The Regency (1813)

Source: EKDuncan
(Click this link for a larger picture)

Perhaps you are more Elizabeth Bennett than Jane Eyre in your fashion sense. If that's the case, you might want to look earlier. The Regency hairstyle was a revival of some of the Roman hairstyles (more on them later) which were given more glamour to match the fashions of the time. Actually, the hairstyles might be my favorite part of Regency fashion (I'm certainly not a fan of the empire waists of the time, unfortunately.) To achieve you can have shorter hair (still usually around shoulder-length, however) and give yourself ringlets with dishrag curls or a curling iron. Most of those curls should then be swept up so that they lie close to the head with some dangling free of the small bun you have going. On either sides of your face, there should be small ringlets and you should definitely be free to stick as many delicate shiny things in your hair as you can.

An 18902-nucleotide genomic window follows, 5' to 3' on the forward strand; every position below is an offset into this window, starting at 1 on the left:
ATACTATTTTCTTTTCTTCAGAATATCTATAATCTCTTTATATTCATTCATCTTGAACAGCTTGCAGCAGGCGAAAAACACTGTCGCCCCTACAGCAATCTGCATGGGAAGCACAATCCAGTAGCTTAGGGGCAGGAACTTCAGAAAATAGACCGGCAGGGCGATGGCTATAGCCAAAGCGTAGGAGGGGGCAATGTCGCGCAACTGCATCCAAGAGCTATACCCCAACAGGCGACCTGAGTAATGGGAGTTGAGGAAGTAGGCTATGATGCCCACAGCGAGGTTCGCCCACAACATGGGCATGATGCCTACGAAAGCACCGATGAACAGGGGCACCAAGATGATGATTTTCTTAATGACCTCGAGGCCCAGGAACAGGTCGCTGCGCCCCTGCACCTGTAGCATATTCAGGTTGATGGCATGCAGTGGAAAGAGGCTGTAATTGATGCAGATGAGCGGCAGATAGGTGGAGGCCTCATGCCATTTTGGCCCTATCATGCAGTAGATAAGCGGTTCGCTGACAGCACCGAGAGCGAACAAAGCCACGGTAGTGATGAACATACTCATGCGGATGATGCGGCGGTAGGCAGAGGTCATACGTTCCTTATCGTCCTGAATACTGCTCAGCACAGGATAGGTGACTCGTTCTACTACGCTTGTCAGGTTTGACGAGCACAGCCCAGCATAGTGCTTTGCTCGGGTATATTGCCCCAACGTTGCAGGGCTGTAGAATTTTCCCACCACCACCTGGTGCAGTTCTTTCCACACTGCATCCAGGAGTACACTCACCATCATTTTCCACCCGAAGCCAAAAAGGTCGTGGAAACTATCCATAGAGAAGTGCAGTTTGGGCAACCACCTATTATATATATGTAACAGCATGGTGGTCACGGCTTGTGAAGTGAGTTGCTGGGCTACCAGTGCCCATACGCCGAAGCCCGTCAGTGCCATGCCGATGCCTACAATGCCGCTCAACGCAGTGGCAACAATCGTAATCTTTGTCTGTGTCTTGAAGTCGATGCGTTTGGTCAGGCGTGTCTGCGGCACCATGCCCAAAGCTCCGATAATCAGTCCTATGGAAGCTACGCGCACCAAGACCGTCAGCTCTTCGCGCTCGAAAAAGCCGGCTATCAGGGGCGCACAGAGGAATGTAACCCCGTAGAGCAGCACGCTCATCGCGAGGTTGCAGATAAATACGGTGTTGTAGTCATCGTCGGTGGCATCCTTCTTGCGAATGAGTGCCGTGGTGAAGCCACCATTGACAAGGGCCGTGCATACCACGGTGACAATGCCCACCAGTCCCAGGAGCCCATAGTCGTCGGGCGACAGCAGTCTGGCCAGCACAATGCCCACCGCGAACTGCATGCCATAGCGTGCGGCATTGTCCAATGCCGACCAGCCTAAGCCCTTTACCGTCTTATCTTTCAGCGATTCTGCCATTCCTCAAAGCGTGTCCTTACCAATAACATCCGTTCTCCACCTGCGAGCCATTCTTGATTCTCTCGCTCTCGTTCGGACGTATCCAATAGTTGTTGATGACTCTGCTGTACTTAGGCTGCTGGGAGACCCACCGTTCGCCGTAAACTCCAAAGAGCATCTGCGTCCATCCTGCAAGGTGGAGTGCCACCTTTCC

The Medieval (10th-11th century)

Source: Medieval Muse

This one might be the most basic style that I'll cover here, but the basics need to be covered. Two long braids is a hairstyle I generally reserve to bedtime when I really don't want to be bothered with untangling my hair in the morning, so it's nice to see it used as an actual fashion statement. The bonus of Medieval braids is that the braids themselves don't have to be limited to the three-strand cross-over method that's popular now. In fashion plates from the era they often seem to be more like coils than anything else, so you can have fun with the different kinds of braids available. Also, braids in the era were often highly decorated with strips of brightly colored ribbon. Goths taking inspiration from this style might be tempted to use Halloween-patterned ribbon which could definitely be a casual-cute interpretation.

The Roman (1st Century)